Elvis. Okay, seriously. How can you not love Elvis? He is such an endearing icon of American culture and the driving force behind Memphis’s tourism industry. I could not wait to go to Graceland, so as soon as Fabien got a couple of days off, we drove 3 hours west to see the King’s Castle. From the front, it doesn’t look like much, but the property is impressive in the way of elaborate decor, rooms full of awards, a car museum, planes (yes, planes) and countless wardrobe displays. It should be a sin to go to Memphis and not visit the home, just be sure to bring some cash. To cross the gates, it costs $35 causing Fabien to say “Elvis raped me.” for the rest of the day.  However, if you visit the attraction website (Graceland) and become an Elvis Insider (free), you get free parking and a few dollars off your tickets. For pics, click here.

Fried and Fattening Anything. No wonder this season of the Biggest Loser had two Nashville area residents as finalists. Everything is fried, dipped in BBQ sauce and then refried. Recently, I went to lunch and in lieu of french fries asked for the vegetable of the day. Guess what I got? Fried pickles. As yummy as I find them, I don’t consider anything fried a vegetable.

Total Cheesiness. Note the bullets above and all of it has an element of American cheese. This was most evident when we visited Ruby Falls in Chattanooga. As a teenager, I visited Lookout Mountain in the area and thought it was only a tad smaller than Everest. So, when we arrived and Fabien said, “That’s it” (He’s such a mountain snob), we decided to go to Ruby Falls instead. As your driving to the city there are literally 200 signs located on farm lands, billboards and painted on barns urging you to “See Ruby Falls”. Upon arrival, you can expect to pay $17.95 per person and  to get on an elevator that takes you a 1,120 feet towards the earth’s core. The falls were quite beautiful and interesting, but whoever manages the attraction slathered them in cheese. Our guide thought he was a comedian and his plan was to hold us all hostage for an hour to listen to his stalagmite and stalactite jokes. And when you finally arrive at the falls, dramatic music and disco lights are queued on the water.  “Why can’t they just shut up and leave the beauty alone?” (Fabien) If you are ever lured to the attraction via the highway signs, go to the Falls. It’s neat. Skip Lookout Mountain and drive to Point Park for even more beautiful, natural (and free) views. Pics are here.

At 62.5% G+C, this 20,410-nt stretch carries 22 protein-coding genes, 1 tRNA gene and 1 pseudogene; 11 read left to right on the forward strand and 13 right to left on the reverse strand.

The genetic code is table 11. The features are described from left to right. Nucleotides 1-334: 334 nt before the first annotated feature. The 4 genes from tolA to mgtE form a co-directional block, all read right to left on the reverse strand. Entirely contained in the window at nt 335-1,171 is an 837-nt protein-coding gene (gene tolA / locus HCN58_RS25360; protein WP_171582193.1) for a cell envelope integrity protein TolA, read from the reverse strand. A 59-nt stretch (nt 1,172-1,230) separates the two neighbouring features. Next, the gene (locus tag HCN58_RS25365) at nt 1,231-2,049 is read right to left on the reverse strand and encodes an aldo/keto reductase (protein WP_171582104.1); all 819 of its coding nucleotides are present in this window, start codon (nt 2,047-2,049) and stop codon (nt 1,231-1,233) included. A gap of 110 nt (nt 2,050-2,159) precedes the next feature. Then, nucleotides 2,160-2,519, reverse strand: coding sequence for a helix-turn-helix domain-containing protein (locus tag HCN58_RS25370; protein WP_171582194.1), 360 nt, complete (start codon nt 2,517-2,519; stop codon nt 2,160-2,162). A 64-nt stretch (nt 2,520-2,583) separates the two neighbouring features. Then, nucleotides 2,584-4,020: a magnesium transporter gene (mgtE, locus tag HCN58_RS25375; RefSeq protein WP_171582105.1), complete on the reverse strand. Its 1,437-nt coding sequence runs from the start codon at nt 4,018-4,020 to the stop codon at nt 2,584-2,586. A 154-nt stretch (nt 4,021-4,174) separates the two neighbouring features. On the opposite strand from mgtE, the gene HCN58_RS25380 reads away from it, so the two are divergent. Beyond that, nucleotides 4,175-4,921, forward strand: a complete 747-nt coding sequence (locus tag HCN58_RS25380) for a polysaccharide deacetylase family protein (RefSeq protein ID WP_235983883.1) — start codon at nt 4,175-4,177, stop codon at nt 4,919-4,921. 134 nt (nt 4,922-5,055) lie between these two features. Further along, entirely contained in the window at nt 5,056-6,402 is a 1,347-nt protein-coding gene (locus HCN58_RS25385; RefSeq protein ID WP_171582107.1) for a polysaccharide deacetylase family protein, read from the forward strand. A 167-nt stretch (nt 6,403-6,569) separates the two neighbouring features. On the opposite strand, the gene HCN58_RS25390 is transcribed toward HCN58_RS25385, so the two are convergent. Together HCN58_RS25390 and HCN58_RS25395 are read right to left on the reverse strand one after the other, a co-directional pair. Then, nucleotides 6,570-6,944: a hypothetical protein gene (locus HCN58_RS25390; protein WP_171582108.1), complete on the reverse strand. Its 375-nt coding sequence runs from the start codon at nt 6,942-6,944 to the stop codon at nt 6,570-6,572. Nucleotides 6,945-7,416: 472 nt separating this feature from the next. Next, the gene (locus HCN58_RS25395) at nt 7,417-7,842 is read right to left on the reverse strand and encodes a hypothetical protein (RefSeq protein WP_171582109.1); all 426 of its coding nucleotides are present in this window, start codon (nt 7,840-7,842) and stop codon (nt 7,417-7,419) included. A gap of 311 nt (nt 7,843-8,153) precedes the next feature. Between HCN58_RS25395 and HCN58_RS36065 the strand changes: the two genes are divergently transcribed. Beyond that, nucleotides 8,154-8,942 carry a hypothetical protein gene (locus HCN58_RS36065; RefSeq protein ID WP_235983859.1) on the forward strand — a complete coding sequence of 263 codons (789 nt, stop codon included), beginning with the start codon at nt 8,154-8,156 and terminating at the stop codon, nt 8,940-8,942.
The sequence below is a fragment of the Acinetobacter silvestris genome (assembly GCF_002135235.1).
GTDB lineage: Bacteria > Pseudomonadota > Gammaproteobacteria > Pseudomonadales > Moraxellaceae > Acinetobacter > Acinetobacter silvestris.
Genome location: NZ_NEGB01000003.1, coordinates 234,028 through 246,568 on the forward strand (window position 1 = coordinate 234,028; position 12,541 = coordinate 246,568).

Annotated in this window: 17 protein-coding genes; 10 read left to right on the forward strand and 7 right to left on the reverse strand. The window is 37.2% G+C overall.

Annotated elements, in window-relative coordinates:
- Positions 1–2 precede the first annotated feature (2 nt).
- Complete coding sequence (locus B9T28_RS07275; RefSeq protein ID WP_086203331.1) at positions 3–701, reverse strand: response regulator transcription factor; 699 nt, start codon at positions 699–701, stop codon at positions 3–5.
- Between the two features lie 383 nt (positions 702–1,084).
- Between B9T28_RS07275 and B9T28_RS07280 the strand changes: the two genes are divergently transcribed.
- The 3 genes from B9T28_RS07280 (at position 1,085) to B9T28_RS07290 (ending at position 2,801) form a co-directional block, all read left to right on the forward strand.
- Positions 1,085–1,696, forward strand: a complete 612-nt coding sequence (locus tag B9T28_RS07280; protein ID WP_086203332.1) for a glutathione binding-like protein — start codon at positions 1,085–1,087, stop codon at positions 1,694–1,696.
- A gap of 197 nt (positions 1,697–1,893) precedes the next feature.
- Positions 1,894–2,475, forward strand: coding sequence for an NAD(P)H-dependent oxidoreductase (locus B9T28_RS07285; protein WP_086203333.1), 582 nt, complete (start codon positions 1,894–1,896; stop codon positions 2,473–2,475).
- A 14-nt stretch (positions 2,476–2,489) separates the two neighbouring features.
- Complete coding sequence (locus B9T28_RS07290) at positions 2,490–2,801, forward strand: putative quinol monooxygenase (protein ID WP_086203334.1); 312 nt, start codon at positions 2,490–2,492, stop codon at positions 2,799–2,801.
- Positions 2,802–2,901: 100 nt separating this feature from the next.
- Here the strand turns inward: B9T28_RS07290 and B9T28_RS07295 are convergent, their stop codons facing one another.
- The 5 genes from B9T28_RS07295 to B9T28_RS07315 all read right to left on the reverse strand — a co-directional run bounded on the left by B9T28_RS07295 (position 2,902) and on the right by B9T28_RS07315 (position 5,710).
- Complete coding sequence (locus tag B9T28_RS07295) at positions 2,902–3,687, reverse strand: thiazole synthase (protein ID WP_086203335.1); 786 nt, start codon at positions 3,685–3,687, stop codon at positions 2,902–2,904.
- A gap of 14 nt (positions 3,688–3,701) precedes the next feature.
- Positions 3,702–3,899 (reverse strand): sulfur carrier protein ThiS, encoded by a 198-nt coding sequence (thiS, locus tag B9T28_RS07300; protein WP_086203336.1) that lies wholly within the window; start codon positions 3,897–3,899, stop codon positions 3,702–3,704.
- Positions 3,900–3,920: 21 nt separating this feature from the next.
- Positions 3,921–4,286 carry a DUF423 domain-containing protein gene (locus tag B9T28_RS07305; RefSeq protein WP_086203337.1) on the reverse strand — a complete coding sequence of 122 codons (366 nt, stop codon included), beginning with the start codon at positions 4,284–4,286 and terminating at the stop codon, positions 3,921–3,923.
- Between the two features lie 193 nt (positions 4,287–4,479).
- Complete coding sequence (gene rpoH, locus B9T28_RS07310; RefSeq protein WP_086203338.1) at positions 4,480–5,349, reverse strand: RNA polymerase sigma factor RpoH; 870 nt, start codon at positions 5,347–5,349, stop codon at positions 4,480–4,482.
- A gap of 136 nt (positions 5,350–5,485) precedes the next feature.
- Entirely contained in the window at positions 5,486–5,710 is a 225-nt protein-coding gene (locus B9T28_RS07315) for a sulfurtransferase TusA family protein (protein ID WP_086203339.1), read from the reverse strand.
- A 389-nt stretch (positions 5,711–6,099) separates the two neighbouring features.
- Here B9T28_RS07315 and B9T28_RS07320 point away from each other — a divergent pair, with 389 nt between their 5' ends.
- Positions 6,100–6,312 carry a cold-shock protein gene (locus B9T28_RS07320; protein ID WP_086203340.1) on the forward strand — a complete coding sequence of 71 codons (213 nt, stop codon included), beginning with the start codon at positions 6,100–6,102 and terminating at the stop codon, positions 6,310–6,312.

Having been in the state for only a month and finding all of these great things to do, we are really looking forward to exploring even more American Classics over the next couple of years. Feel free to leave comments of not to miss places in the great state of Tennessee and/or other areas in the south.

“Home”: Smyrna, Tennessee

Over the past few years, I’ve uncovered a hidden passion in my life – TRAVEL (hence, the travel blog). I love seeing new places, experiencing cultures, adding stamps to my passport and continuously topping the previous trips excitement with the next. However, I also love coming home. Ernest Hemingway said, “There’s something about coming home that reminds you of what you have.” Agree.